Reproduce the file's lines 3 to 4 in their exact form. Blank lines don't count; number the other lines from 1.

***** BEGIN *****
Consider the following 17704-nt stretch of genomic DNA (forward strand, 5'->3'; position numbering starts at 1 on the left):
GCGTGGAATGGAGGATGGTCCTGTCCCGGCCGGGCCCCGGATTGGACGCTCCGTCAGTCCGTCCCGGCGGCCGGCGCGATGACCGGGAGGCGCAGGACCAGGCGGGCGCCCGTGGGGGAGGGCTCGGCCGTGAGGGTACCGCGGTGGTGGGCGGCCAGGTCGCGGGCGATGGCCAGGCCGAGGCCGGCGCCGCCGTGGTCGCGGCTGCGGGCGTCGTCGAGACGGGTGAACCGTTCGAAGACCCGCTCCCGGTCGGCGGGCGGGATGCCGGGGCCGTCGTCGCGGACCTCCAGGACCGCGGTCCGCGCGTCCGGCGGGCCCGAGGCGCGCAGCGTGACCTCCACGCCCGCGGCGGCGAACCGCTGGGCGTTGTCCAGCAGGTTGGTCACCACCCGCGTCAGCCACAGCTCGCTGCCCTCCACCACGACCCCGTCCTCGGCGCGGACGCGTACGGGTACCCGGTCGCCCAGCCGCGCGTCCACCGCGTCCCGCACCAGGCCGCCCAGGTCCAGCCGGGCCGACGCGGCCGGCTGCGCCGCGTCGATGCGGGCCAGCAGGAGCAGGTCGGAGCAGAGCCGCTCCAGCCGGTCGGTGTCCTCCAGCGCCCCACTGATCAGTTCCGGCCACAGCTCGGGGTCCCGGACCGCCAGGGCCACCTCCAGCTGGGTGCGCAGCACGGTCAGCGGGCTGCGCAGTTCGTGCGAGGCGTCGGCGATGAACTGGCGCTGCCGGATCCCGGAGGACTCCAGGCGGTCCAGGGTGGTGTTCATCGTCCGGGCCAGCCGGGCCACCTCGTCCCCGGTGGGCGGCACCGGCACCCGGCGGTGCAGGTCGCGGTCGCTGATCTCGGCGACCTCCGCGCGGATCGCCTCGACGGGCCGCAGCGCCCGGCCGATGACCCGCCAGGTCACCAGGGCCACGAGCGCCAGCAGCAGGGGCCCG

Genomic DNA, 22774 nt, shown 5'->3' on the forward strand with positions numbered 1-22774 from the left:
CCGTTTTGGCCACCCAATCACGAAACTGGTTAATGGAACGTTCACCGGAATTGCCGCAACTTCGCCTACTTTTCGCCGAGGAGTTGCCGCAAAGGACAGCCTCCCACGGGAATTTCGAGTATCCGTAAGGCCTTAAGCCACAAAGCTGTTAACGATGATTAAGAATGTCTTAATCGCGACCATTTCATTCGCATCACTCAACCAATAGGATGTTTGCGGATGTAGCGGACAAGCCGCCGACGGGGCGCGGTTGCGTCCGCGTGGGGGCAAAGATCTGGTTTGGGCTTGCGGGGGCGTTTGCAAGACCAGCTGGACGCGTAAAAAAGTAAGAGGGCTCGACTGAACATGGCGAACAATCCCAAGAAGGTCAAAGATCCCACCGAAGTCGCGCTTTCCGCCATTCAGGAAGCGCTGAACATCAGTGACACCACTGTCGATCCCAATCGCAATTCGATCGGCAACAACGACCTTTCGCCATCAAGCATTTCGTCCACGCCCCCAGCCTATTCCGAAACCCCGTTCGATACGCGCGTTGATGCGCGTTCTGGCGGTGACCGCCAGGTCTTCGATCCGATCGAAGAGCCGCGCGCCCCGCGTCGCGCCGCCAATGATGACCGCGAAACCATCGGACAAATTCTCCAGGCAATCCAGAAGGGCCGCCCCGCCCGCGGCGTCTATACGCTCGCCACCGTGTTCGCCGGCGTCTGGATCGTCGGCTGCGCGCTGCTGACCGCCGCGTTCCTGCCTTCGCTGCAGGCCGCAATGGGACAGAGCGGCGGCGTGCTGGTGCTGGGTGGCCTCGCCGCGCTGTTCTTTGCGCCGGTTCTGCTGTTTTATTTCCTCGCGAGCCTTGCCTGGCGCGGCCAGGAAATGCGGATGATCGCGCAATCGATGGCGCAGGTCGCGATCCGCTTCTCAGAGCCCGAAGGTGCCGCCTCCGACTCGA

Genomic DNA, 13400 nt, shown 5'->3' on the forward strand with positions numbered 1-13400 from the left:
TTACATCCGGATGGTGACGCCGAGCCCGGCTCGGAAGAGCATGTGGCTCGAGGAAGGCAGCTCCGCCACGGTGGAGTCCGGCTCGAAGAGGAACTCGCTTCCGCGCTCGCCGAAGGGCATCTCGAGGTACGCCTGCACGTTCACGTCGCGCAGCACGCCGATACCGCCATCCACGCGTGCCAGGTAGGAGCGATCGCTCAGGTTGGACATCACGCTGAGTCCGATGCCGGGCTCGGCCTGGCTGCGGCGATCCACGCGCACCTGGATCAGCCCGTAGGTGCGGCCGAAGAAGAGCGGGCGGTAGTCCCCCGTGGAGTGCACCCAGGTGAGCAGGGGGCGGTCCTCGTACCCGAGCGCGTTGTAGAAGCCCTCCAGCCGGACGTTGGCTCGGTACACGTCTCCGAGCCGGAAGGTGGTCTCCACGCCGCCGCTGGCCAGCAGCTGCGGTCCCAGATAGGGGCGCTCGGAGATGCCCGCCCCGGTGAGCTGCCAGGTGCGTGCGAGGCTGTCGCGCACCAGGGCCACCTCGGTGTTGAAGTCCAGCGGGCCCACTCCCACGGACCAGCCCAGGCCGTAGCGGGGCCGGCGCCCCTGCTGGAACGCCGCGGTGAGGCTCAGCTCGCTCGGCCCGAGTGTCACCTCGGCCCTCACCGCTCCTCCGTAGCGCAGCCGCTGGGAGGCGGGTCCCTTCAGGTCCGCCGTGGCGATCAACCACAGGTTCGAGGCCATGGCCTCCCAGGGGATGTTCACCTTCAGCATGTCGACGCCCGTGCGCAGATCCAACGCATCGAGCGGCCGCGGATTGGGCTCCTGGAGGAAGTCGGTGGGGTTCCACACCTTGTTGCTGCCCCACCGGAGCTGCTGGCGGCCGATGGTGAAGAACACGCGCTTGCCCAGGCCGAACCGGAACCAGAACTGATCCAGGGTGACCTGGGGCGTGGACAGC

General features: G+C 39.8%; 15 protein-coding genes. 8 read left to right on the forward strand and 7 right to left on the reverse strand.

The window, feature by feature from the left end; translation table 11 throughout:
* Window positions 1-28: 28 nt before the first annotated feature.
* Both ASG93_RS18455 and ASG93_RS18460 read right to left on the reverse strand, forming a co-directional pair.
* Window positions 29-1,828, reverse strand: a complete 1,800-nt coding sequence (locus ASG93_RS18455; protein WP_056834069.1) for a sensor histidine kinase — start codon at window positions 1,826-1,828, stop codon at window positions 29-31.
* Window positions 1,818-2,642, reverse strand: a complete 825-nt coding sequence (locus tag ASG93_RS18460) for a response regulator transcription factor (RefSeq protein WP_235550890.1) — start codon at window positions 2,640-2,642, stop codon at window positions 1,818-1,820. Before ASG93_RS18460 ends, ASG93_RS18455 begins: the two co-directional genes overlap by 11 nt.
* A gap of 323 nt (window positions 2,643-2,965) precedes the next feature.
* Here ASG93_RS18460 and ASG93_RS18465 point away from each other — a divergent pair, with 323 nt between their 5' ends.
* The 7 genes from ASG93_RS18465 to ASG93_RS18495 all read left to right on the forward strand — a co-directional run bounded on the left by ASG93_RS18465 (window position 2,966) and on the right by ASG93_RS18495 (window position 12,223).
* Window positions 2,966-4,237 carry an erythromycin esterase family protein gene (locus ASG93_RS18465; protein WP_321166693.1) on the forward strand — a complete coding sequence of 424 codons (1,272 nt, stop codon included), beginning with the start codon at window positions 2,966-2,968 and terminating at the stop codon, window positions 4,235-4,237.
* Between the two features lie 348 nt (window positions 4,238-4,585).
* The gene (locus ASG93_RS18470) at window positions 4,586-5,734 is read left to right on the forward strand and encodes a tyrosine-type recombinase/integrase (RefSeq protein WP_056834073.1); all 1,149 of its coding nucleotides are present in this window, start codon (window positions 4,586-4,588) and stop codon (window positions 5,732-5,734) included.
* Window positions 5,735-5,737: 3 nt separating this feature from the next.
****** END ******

Genomic DNA, 22774 nt, shown 5'->3' on the forward strand with positions numbered 1-22774 from the left:
CCGTTTTGGCCACCCAATCACGAAACTGGTTAATGGAACGTTCACCGGAATTGCCGCAACTTCGCCTACTTTTCGCCGAGGAGTTGCCGCAAAGGACAGCCTCCCACGGGAATTTCGAGTATCCGTAAGGCCTTAAGCCACAAAGCTGTTAACGATGATTAAGAATGTCTTAATCGCGACCATTTCATTCGCATCACTCAACCAATAGGATGTTTGCGGATGTAGCGGACAAGCCGCCGACGGGGCGCGGTTGCGTCCGCGTGGGGGCAAAGATCTGGTTTGGGCTTGCGGGGGCGTTTGCAAGACCAGCTGGACGCGTAAAAAAGTAAGAGGGCTCGACTGAACATGGCGAACAATCCCAAGAAGGTCAAAGATCCCACCGAAGTCGCGCTTTCCGCCATTCAGGAAGCGCTGAACATCAGTGACACCACTGTCGATCCCAATCGCAATTCGATCGGCAACAACGACCTTTCGCCATCAAGCATTTCGTCCACGCCCCCAGCCTATTCCGAAACCCCGTTCGATACGCGCGTTGATGCGCGTTCTGGCGGTGACCGCCAGGTCTTCGATCCGATCGAAGAGCCGCGCGCCCCGCGTCGCGCCGCCAATGATGACCGCGAAACCATCGGACAAATTCTCCAGGCAATCCAGAAGGGCCGCCCCGCCCGCGGCGTCTATACGCTCGCCACCGTGTTCGCCGGCGTCTGGATCGTCGGCTGCGCGCTGCTGACCGCCGCGTTCCTGCCTTCGCTGCAGGCCGCAATGGGACAGAGCGGCGGCGTGCTGGTGCTGGGTGGCCTCGCCGCGCTGTTCTTTGCGCCGGTTCTGCTGTTTTATTTCCTCGCGAGCCTTGCCTGGCGCGGCCAGGAAATGCGGATGATCGCGCAATCGATGGCGCAGGTCGCGATCCGCTTCTCAGAGCCCGAAGGTGCCGCCTCCGACTCGA